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Scrabble Game

In high-stress, high-drama situations such as live election coverage, CBS anchor Dan Rather can be counted on to come up with some metaphors that are as unusual as a Bush family Scrabble game or an Al Gore understatement. So-called "Ratherisms" are a national tradition by now--one that, archaically but winningly, puts the emphasis back on spoken words and takes it away from all of TV's instant graphics and maps cluttered by blinking lights and spinning text.
July 15, 1989 | LISA TURNER, Times Staff Writer
Under rows of harsh fluorescent lights, they sit at folding tables, hunched over boards covered with small, square tiles. The room is silent as 10 pairs of players sweat it out in a battle of wits, probing their minds for obscure words and letter combinations. They're playing Scrabble, but this is not exactly the game that many people remember playing with their grandmothers over pound cake and iced tea on Sunday afternoons.
October 28, 2007 | Hugo Martin
The urban legend about the space pen goes like this: During the space race in the '60s, NASA spent more than $1 million developing a pen that could write in zero gravity. Russian cosmonauts, meanwhile, used a pencil. In reality, both U.S. and Russian space explorers used pencils until inventor Paul Fisher developed a pressurized pen that wrote in a weightless environment. Now Fisher and others offer pens designed to write under extreme conditions.
Mattel Inc. has apparently won the battle with rival Hasbro Co. for J.S. Spear & Sons, the British company that owns the overseas rights to the popular Scrabble board game. El Segundo-based Mattel, the world's largest toy maker, said Monday that it got "irrevocable commitments" for 51% of the British company's shares, following acceptance of Mattel's offer by Spear's board.
November 5, 2004 | Kevin Crust, Times Staff Writer
Never at a loss for words, Eric Chaikin and Julian Petrillo's witty and intelligent documentary, "Word Wars: Tiles and Tribulations on the Scrabble Circuit," follows four unconventional players as they work toward the 2002 national championships in San Diego: * Matt Graham, the No. 7-ranked Scrabble player in the country, is a manic New York-based stand-up comic who takes vitamin supplements and other "smart drugs" in an effort to boost his brainpower. * The No. 13-ranked "G.I."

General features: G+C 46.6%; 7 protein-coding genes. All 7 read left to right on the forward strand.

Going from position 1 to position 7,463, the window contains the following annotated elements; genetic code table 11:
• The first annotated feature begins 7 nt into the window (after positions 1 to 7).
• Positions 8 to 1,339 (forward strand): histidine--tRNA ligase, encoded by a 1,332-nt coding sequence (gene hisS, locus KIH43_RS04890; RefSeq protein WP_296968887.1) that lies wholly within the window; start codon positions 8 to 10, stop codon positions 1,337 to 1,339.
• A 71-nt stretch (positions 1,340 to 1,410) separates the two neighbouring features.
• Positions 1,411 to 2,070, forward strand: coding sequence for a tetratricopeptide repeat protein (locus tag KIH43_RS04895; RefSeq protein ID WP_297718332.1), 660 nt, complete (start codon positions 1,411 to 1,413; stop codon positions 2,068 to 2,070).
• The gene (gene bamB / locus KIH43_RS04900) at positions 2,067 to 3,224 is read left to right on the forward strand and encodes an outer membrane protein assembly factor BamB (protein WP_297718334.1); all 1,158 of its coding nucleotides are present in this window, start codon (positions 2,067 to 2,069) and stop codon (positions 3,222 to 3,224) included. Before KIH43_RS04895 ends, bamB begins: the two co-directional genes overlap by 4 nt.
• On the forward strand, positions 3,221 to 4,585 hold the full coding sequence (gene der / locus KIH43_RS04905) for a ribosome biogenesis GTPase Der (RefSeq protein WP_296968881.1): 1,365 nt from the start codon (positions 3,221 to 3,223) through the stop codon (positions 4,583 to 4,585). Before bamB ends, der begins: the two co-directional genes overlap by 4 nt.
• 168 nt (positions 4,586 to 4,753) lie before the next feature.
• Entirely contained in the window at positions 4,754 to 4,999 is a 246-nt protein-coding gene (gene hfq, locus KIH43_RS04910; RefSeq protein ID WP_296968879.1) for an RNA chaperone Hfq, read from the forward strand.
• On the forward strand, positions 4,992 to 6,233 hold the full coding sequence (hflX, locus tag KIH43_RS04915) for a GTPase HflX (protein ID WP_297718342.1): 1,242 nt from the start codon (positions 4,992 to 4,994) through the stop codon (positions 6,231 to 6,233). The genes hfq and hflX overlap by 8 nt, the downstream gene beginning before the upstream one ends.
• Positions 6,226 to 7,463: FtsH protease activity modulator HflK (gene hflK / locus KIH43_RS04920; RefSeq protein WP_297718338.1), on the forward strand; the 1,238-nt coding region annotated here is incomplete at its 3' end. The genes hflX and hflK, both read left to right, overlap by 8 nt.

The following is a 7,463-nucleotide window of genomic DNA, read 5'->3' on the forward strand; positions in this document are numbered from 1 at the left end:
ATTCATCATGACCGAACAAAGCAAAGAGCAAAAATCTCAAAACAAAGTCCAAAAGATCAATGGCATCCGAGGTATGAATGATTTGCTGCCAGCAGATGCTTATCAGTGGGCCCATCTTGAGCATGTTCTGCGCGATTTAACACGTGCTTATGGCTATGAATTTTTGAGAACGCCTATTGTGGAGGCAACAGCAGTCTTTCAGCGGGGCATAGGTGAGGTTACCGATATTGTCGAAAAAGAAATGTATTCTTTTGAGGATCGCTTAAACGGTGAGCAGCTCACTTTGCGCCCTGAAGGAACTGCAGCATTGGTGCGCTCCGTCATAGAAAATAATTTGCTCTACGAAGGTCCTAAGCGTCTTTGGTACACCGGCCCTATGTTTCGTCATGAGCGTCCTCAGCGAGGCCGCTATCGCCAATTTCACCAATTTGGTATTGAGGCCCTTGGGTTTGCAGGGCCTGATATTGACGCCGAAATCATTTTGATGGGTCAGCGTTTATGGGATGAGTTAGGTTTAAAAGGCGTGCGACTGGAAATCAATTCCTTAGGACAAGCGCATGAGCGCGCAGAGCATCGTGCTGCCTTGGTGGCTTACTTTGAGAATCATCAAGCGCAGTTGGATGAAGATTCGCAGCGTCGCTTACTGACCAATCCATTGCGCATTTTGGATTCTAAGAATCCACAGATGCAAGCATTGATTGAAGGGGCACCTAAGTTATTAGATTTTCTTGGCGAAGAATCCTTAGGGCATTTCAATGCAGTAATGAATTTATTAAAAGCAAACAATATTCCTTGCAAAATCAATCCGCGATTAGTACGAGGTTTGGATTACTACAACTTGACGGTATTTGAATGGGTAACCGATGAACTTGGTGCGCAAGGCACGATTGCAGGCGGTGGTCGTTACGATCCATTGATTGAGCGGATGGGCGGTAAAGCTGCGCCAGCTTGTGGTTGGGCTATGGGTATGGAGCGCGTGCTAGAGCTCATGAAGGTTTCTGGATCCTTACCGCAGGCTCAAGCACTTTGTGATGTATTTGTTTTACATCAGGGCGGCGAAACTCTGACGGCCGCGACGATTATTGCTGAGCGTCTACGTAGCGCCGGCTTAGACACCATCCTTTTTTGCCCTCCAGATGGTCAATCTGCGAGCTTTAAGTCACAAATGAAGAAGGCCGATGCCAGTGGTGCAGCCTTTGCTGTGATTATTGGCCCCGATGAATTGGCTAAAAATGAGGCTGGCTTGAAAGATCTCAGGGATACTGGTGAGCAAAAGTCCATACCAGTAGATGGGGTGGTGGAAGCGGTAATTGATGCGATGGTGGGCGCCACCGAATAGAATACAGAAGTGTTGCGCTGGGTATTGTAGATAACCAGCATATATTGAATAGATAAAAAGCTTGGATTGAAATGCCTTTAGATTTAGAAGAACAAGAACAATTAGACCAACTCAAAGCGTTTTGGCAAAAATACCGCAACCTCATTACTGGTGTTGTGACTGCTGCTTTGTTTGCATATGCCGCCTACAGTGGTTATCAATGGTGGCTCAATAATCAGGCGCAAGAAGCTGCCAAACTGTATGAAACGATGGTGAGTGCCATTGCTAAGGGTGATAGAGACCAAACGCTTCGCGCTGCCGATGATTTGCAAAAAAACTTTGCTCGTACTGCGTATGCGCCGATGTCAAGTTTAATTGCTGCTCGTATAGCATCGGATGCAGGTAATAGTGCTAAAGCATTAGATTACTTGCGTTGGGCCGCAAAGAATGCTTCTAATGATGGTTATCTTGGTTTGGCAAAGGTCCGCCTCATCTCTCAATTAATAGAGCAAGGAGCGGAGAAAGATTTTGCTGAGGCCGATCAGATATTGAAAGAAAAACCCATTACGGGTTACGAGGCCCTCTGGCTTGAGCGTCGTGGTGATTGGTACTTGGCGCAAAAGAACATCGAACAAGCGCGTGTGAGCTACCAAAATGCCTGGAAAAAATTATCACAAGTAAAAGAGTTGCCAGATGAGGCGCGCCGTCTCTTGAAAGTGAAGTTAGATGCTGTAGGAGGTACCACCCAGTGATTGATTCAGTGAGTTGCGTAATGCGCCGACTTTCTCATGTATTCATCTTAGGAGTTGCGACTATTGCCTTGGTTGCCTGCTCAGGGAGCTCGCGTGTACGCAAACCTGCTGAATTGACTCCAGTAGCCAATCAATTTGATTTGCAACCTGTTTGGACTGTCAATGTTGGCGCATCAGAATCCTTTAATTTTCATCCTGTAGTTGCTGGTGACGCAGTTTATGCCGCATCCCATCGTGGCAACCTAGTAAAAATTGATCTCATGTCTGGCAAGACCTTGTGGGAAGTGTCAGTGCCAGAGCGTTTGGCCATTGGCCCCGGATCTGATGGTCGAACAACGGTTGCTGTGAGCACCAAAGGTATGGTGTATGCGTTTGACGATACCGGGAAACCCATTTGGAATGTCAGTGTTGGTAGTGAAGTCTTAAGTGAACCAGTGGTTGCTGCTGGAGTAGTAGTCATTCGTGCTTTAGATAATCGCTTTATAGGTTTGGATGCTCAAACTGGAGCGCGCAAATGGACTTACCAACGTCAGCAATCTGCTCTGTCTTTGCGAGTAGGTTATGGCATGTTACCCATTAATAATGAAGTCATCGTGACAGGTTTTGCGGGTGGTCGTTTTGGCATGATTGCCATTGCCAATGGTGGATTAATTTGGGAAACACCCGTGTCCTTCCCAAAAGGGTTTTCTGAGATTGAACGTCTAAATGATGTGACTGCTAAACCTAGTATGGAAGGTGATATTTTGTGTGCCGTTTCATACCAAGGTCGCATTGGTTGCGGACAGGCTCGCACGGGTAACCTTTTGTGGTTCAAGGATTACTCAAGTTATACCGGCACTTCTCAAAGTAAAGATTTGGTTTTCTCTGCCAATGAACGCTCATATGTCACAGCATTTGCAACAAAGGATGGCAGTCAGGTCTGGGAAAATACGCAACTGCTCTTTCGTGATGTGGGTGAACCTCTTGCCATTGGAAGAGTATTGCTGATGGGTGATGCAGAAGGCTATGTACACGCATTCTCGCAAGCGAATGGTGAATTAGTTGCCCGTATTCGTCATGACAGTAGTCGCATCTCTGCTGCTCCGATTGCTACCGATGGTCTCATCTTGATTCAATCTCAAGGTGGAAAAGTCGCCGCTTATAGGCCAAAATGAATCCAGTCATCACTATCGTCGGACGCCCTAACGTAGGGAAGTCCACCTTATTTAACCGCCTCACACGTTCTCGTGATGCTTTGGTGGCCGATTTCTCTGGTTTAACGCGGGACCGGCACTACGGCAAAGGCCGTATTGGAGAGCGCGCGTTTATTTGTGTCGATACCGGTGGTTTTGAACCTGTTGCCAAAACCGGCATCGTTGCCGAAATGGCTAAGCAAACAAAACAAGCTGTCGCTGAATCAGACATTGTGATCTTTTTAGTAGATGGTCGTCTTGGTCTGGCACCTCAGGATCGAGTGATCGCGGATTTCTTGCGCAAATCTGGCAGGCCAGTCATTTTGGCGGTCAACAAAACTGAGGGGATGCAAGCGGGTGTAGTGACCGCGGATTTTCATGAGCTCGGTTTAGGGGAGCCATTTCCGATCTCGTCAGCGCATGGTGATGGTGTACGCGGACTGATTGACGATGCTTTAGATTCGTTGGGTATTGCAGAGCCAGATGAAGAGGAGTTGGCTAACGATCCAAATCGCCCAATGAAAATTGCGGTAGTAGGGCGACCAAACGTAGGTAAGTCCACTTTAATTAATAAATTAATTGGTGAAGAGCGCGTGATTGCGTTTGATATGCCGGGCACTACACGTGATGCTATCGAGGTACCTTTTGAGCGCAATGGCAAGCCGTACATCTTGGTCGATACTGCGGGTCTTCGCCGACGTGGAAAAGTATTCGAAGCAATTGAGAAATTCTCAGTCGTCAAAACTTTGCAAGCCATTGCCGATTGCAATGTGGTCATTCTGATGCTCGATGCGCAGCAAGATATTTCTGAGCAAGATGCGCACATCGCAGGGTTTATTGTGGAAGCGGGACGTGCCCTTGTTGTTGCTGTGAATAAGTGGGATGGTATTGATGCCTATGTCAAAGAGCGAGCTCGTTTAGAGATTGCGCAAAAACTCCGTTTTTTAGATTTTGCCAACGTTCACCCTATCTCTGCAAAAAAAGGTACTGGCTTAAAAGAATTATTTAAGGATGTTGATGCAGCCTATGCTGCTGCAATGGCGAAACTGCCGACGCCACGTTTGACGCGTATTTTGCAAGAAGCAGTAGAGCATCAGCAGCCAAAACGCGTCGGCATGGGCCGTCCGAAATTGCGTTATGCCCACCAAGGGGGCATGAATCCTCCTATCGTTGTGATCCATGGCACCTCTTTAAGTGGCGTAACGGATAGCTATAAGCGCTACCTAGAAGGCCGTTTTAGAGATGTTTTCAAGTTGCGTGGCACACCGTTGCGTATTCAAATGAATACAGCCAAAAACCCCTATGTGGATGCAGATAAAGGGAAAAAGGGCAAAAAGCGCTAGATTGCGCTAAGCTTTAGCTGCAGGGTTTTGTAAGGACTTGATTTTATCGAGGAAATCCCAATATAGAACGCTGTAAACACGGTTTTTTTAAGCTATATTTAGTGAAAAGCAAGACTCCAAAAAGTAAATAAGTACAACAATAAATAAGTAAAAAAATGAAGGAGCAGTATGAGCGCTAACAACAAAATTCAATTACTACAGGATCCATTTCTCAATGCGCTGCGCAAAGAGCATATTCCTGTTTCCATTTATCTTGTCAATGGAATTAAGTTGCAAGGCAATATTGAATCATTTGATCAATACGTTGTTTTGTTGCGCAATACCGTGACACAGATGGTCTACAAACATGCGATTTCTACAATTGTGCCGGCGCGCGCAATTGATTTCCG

January 20, 1994 | T. Jefferson Parker is a novelist and writer who lives in Orange County. His column appears in OC Live! the first three Thursdays of every month.
When the keen observer gets three Christmas presents that are all basically for the same purpose, he can't help but detect an implied message. When the gifts come from people very important in the observer's life, the message is magnified, often displayed in bright neon, and demands reflection.
May 7, 1985 | MARIA L. La GANGA, Times Staff Writer
To Marilyn Kennedy, the families of men and women accused and convicted of crimes are "the unknown victims of crime." "In the first place, you go through the same emotions as when you have a death in the family," Kennedy said. "Shock that this can happen to your family. Denial for the same reasons. Anger that it's happened to you. Anger at the person who it's happened to for causing you that pain.
September 5, 2011 | By Tracy Wilkinson, Los Angeles Times
He carries a dictionary under his arm and wears a very large Star of David around his neck. His name is Fidel Babani, but you can call him Senor Scrabble. Babani, in addition to being an active member of Cuba's tiny Jewish community, is president of the also small, but growing, Cuban Scrabble Assn. Two very different passions, perhaps, but in his island nation, adherents have followed parallel paths: From both vantage points, Babani has seen slow, sometimes contradictory change.
April 20, 2009 | David Sarno and Alana Semuels Inc. shut like a book. Domino's Pizza Inc. was late but eventually delivered. And CNN focused on the good news. When the three major brands engaged with their Web-savvy fans and critics in separate incidents last week, their responses demonstrated how corporations are still learning how to control their messages -- and reputations -- in a fast-twitch online world.
October 31, 1999 | DIANA MARCUM, Diana Marcum is a Palm Springs freelance writer
This was the way to look at things from a different side. My boyfriend, Rich, and I take frequent day trips to Big Bear Lake, with its rental speedboats, bustling village and chairlifts that whisk lazy mountain bikers like us to the top of mountains. But on a Sunday drive around the lake last summer, we came upon a house on the north shore with a sprawling porch overlooking a yard so green that it glowed in the afternoon sun.
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